The graduation rate for first-time students seeking bachelor’s degrees rose to 60 percent across all four-year institutions in 2014, according to a new report from the National Center for Education Statistics (NCES). This represents a slight increase since 2000, when 57.5 percent of first-time students graduated.
But some racial groups have earned bachelor’s degrees at higher rates than others, significantly increasing the gap between the college degree attainment of whites and Asian-Americans and that of blacks and Hispanic-Americans.
The gap between white and black adults who earned a bachelor’s degree has widened from 13 to 22 percentage points over the past two decades, the report finds. At the same time, the gap between white and Hispanic adults earning degrees has grown from 20 to 27 percentage points.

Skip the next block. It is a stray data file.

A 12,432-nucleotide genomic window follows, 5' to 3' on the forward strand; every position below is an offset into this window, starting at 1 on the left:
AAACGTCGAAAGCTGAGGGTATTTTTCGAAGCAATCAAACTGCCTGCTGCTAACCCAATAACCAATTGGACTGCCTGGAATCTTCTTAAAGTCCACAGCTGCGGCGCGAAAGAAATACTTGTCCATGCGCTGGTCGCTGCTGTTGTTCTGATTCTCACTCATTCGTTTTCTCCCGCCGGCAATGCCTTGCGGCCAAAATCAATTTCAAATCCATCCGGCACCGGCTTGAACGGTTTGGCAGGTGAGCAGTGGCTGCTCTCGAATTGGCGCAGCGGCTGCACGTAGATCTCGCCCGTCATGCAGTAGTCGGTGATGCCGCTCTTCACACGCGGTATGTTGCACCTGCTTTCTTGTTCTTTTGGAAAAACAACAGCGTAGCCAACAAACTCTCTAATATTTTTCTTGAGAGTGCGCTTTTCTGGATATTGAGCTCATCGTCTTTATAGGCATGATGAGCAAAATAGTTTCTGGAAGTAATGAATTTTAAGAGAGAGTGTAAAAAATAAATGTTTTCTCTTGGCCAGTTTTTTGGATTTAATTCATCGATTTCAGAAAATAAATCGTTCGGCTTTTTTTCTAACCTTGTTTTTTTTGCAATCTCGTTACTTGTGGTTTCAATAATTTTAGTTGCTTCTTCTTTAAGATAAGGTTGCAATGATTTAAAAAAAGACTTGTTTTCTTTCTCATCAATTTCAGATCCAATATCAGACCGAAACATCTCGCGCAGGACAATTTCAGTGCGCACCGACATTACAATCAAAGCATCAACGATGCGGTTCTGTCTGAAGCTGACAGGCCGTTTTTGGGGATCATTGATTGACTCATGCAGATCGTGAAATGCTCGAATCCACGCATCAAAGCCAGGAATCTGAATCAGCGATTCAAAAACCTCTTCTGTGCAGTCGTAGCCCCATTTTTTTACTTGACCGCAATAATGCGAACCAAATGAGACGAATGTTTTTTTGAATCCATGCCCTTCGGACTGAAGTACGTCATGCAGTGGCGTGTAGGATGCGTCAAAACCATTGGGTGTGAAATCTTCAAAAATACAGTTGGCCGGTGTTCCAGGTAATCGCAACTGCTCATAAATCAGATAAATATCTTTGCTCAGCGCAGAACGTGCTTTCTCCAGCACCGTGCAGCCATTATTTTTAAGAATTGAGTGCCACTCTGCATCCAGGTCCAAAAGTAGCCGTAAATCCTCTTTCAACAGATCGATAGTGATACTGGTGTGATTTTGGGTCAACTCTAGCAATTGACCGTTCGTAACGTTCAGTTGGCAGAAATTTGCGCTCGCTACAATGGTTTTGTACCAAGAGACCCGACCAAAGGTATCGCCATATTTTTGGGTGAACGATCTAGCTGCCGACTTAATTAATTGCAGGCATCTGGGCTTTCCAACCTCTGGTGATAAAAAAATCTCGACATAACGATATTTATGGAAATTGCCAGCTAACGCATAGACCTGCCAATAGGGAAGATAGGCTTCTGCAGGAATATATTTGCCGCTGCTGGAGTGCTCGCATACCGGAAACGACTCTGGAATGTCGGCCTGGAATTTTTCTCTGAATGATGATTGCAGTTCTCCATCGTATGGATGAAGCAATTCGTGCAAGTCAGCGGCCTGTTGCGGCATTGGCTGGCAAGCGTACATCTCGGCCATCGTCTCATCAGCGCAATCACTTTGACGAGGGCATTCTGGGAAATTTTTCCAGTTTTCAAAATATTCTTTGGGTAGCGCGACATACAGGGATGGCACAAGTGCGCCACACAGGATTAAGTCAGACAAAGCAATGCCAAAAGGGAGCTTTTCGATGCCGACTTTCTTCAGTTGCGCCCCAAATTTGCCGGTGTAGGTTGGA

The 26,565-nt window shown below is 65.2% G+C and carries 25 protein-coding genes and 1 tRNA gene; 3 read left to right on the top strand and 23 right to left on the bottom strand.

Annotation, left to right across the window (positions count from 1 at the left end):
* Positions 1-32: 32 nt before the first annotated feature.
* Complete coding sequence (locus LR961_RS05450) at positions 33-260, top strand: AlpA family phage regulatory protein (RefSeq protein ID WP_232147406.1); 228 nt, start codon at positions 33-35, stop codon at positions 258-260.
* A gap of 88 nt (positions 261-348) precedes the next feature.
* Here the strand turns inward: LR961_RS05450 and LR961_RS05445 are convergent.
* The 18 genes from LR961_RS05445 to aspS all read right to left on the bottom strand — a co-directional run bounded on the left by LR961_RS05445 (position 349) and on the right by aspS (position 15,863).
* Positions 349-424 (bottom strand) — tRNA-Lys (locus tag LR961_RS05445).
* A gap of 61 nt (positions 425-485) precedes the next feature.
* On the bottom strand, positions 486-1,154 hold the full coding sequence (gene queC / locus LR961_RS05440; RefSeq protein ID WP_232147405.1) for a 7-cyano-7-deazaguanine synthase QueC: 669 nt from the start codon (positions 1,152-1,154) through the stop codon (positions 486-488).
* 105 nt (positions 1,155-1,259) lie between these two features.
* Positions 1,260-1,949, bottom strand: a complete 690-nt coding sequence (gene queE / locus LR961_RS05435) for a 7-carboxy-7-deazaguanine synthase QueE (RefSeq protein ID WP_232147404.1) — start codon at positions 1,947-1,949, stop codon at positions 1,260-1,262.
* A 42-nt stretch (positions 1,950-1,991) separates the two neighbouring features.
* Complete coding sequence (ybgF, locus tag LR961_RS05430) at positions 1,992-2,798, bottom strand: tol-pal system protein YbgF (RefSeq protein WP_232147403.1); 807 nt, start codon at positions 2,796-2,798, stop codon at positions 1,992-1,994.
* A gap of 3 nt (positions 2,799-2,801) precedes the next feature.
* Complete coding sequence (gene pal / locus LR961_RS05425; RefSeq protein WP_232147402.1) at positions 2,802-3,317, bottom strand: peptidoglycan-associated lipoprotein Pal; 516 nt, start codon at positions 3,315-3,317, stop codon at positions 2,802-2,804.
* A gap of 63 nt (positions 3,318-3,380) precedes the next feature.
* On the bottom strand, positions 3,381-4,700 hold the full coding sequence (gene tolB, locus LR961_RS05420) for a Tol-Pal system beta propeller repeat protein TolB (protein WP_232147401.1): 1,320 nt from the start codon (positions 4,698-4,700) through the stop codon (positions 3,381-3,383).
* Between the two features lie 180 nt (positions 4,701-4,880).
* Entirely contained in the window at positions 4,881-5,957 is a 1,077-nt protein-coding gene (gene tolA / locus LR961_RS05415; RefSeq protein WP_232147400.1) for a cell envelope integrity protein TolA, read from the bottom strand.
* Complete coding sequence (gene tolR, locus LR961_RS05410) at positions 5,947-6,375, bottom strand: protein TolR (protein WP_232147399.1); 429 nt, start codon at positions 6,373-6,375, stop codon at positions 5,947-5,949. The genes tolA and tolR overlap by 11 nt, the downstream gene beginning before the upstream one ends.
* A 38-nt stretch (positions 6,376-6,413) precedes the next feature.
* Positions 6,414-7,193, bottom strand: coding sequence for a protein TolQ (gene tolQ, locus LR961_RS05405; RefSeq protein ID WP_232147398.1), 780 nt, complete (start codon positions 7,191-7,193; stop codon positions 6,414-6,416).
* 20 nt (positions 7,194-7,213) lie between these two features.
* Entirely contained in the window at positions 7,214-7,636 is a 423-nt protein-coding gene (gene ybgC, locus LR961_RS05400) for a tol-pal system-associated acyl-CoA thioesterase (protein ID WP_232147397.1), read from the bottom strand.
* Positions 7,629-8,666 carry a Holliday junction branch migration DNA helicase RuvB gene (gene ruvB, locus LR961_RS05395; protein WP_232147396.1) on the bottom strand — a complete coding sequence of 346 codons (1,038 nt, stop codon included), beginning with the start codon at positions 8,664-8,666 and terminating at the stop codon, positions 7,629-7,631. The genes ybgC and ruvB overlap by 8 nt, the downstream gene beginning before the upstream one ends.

The 2016 The Condition of Education is the 42nd edition of this annual report, which is produced under congressional mandate by NCES, the Department of Education’s data branch. It outlines the latest data on everything from public school enrollment to the median earnings of degree recipients.